Remaining in place, they transitioned into “Farewell, Neverland.” The ACT: SWEET MIRAGE tour saw the group perform the track on a small physical pirate ship; the visual was adapted for the Lollapalooza stage with an animated ship shown rocking on the waves on the LCD backdrop. Next up was “Blue Spring.” TXT taught the audience to sing along to the lyrics, “Flowers, flowers,” and instructed MOAs to wave their lightsticks and flashlights. During the song, some fans were emotional at the sight of a massive sea of lights and the sound of fans’ voices reverberating through Grant Park.
The mood became significantly lighter when TXT performed “No Rules” and the English version of “Cat & Dog” – the latter of which had MOAs barking along to the song at the top of their lungs. In one of the night’s highlights, TXT brought out Coi Leray as a surprise guest to perform their collaboration, “Happy Fools,” mashed up with her hit song, “Players.”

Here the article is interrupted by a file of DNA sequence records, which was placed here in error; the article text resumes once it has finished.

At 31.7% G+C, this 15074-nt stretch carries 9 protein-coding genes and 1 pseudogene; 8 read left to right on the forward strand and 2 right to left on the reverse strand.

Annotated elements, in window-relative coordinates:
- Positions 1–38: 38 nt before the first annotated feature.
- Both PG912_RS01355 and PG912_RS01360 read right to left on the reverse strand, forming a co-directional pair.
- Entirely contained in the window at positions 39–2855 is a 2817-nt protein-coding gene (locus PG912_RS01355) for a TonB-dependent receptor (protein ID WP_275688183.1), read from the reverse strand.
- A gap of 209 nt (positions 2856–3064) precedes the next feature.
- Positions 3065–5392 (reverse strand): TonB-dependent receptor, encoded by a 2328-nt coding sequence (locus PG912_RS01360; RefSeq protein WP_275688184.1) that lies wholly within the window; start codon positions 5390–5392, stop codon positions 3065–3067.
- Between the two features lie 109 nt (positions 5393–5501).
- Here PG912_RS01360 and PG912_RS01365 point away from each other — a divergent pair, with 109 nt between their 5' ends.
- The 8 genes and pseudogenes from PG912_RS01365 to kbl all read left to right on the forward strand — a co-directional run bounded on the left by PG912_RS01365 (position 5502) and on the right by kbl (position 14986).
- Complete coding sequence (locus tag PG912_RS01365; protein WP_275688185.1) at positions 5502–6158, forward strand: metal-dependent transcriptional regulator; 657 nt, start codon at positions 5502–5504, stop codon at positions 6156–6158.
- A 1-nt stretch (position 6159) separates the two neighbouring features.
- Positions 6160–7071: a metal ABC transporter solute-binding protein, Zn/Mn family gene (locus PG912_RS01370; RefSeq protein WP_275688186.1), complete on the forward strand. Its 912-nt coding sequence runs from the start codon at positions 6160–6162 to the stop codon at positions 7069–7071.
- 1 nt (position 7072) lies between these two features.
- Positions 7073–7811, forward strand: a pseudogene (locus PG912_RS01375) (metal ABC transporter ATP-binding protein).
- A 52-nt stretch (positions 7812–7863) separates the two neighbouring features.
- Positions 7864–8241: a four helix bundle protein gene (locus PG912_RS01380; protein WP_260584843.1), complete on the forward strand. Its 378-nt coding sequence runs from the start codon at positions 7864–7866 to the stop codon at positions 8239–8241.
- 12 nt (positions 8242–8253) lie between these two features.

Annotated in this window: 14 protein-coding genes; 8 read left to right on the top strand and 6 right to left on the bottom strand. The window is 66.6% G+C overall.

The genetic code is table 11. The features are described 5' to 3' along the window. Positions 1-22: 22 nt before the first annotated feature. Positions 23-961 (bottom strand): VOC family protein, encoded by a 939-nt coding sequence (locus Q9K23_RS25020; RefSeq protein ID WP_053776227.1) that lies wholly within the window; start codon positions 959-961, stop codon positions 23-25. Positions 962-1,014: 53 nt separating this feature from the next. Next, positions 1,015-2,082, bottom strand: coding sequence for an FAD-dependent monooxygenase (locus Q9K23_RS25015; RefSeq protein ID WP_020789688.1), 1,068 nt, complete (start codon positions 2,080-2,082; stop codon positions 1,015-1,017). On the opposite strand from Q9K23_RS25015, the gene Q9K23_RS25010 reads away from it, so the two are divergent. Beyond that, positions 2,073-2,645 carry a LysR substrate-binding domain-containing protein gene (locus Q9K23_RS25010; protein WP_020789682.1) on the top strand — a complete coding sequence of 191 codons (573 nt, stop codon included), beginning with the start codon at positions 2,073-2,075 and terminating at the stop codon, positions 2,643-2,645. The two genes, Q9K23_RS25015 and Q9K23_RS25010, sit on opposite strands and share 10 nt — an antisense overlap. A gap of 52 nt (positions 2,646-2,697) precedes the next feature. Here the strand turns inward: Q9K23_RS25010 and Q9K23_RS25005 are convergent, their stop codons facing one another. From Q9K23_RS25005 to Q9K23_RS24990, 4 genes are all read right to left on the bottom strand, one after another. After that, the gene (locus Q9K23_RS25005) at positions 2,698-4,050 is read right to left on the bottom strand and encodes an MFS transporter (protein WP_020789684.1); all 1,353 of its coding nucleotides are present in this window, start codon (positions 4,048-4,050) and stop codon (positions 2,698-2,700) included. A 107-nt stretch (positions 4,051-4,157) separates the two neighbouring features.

The party-like, joyous mood continued with a fun and summery performance of “Blue Hour” that was as refreshing as the lake breeze cooling down the packed audience. The feel-good track “Wishlist” was next, and allowed the group to be more carefree on stage. Without rigid choreography, the members took the opportunity to trek over to the far ends of the stage to wave at fans. “LO$ER=LOVER,” a fan-favorite, was next on the setlist. The song had a mini-encore of its own as they repeated the “I’m a loser” chorus for a handful of rounds before they moved into the jazz-pop song, “Magic.” The song featured another dance breakdown against a colorful, neon background and sparkler effects.
For the final portion of the set, TXT introduced each member of the dance troupe that supported them on stage. The introductions transitioned seamlessly into “Do It Like That,” TXT’s ‘song-of-the-summer’ collaboration with the Jonas Brothers released in July, and which they were performing live for the first time. The beloved trio, unfortunately, couldn’t join TXT for Lollapalooza due to their ongoing world tour, but Taehyun noted, “There’s always next time.”